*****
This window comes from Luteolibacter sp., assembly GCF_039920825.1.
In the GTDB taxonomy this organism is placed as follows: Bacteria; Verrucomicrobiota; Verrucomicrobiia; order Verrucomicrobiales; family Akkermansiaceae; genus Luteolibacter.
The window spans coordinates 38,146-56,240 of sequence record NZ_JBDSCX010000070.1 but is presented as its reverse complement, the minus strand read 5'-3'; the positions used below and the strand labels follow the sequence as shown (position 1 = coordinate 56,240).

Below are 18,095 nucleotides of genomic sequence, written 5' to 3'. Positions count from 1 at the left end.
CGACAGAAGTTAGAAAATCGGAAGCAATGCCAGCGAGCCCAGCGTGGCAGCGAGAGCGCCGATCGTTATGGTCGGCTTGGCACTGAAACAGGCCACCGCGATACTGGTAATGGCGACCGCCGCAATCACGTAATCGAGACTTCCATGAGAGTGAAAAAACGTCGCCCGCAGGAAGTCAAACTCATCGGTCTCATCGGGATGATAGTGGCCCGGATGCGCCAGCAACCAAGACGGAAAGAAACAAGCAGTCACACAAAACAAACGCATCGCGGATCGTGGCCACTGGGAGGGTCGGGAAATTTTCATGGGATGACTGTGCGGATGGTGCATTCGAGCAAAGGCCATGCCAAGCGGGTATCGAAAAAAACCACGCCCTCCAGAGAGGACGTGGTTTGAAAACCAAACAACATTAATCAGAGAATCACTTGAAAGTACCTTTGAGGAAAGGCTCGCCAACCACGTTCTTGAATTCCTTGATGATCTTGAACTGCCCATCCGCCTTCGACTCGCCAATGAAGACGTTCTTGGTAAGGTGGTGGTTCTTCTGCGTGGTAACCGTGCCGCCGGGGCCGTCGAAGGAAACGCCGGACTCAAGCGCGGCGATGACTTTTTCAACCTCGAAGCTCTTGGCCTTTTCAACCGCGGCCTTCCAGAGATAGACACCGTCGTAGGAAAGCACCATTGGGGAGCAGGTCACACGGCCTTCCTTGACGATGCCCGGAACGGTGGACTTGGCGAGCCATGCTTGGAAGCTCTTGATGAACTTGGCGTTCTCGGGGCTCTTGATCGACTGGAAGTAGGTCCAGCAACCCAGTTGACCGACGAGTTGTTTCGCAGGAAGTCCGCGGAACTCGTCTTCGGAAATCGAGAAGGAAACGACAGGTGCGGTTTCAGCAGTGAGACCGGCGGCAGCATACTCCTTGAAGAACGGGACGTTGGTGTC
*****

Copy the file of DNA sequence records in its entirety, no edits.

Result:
This window comes from Luteolibacter sp., assembly GCF_039920825.1.
In the GTDB taxonomy this organism is placed as follows: Bacteria; Verrucomicrobiota; Verrucomicrobiia; order Verrucomicrobiales; family Akkermansiaceae; genus Luteolibacter.
The window spans coordinates 38,146-56,240 of sequence record NZ_JBDSCX010000070.1 but is presented as its reverse complement, the minus strand read 5'-3'; the positions used below and the strand labels follow the sequence as shown (position 1 = coordinate 56,240).

Below are 18,095 nucleotides of genomic sequence, written 5' to 3'. Positions count from 1 at the left end.
CGACAGAAGTTAGAAAATCGGAAGCAATGCCAGCGAGCCCAGCGTGGCAGCGAGAGCGCCGATCGTTATGGTCGGCTTGGCACTGAAACAGGCCACCGCGATACTGGTAATGGCGACCGCCGCAATCACGTAATCGAGACTTCCATGAGAGTGAAAAAACGTCGCCCGCAGGAAGTCAAACTCATCGGTCTCATCGGGATGATAGTGGCCCGGATGCGCCAGCAACCAAGACGGAAAGAAACAAGCAGTCACACAAAACAAACGCATCGCGGATCGTGGCCACTGGGAGGGTCGGGAAATTTTCATGGGATGACTGTGCGGATGGTGCATTCGAGCAAAGGCCATGCCAAGCGGGTATCGAAAAAAACCACGCCCTCCAGAGAGGACGTGGTTTGAAAACCAAACAACATTAATCAGAGAATCACTTGAAAGTACCTTTGAGGAAAGGCTCGCCAACCACGTTCTTGAATTCCTTGATGATCTTGAACTGCCCATCCGCCTTCGACTCGCCAATGAAGACGTTCTTGGTAAGGTGGTGGTTCTTCTGCGTGGTAACCGTGCCGCCGGGGCCGTCGAAGGAAACGCCGGACTCAAGCGCGGCGATGACTTTTTCAACCTCGAAGCTCTTGGCCTTTTCAACCGCGGCCTTCCAGAGATAGACACCGTCGTAGGAAAGCACCATTGGGGAGCAGGTCACACGGCCTTCCTTGACGATGCCCGGAACGGTGGACTTGGCGAGCCATGCTTGGAAGCTCTTGATGAACTTGGCGTTCTCGGGGCTCTTGATCGACTGGAAGTAGGTCCAGCAACCCAGTTGACCGACGAGTTGTTTCGCAGGAAGTCCGCGGAACTCGTCTTCGGAAATCGAGAAGGAAACGACAGGTGCGGTTTCAGCAGTGAGACCGGCGGCAGCATACTCCTTGAAGAACGGGACGTTGGTGTC